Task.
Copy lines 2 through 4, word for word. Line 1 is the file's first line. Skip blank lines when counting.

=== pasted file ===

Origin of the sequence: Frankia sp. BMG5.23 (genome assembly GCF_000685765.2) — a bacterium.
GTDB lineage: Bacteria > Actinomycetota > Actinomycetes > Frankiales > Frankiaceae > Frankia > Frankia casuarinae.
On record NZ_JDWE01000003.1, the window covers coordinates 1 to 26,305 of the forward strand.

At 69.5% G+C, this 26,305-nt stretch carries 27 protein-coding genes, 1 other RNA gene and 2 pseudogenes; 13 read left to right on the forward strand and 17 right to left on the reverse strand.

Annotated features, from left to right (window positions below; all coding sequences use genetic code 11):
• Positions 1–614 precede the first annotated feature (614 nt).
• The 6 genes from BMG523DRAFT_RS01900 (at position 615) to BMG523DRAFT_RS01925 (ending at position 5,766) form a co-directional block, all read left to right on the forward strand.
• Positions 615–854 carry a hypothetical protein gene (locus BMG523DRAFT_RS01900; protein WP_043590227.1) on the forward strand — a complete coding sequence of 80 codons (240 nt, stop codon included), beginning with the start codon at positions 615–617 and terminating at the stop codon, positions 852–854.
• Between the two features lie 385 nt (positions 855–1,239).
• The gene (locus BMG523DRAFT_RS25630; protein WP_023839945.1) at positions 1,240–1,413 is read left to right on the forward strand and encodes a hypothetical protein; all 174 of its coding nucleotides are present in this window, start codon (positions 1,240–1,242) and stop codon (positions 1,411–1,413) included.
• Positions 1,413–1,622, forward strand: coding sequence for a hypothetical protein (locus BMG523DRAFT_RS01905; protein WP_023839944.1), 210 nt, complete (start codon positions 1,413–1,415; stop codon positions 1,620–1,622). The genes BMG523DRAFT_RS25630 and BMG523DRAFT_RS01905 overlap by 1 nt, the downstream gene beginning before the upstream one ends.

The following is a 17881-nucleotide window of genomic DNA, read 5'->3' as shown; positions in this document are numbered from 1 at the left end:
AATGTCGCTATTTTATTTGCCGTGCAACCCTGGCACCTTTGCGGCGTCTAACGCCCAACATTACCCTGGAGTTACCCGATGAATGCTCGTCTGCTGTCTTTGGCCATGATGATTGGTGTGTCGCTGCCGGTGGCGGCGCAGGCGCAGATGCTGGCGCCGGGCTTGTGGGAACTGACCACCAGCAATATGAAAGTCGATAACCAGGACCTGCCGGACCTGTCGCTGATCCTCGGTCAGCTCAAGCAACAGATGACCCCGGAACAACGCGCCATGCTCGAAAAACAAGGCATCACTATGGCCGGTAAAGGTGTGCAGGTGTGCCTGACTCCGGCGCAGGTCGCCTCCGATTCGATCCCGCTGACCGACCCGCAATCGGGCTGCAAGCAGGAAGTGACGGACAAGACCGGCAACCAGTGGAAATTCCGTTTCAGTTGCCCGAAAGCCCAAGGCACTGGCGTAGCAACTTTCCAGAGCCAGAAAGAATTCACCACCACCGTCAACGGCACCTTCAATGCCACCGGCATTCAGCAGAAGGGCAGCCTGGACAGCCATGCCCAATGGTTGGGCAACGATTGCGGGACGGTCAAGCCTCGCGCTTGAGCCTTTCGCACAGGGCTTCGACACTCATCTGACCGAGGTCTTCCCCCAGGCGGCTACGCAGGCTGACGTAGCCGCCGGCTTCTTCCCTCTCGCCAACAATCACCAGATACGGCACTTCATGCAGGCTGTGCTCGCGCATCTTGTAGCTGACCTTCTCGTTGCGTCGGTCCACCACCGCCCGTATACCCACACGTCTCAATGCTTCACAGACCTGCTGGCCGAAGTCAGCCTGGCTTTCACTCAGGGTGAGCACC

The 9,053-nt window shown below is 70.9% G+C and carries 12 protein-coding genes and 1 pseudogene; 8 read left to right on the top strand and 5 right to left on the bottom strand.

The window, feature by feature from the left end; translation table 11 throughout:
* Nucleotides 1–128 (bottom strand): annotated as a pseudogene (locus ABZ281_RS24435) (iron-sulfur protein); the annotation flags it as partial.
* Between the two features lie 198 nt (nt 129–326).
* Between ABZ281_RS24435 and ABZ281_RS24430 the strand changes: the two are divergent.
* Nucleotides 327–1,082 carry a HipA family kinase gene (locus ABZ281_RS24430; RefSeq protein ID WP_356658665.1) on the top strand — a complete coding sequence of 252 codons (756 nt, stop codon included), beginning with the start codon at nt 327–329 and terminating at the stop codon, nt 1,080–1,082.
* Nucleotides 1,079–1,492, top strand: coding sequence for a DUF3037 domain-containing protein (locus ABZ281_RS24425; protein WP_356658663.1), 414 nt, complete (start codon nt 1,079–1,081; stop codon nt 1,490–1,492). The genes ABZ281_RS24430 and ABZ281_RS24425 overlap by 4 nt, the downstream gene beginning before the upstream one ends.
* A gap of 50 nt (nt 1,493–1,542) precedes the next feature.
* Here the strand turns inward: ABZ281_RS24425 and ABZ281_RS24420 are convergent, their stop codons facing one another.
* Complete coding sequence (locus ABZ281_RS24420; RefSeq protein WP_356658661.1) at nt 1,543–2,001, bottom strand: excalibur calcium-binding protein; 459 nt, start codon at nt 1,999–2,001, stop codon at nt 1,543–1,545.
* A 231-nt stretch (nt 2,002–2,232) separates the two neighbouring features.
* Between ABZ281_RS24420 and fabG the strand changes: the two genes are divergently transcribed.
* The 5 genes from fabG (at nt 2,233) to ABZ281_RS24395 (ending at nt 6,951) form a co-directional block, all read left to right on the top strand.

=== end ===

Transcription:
GTDB lineage: Bacteria > Actinomycetota > Actinomycetes > Frankiales > Frankiaceae > Frankia > Frankia casuarinae.
On record NZ_JDWE01000003.1, the window covers coordinates 1 to 26,305 of the forward strand.

At 69.5% G+C, this 26,305-nt stretch carries 27 protein-coding genes, 1 other RNA gene and 2 pseudogenes; 13 read left to right on the forward strand and 17 right to left on the reverse strand.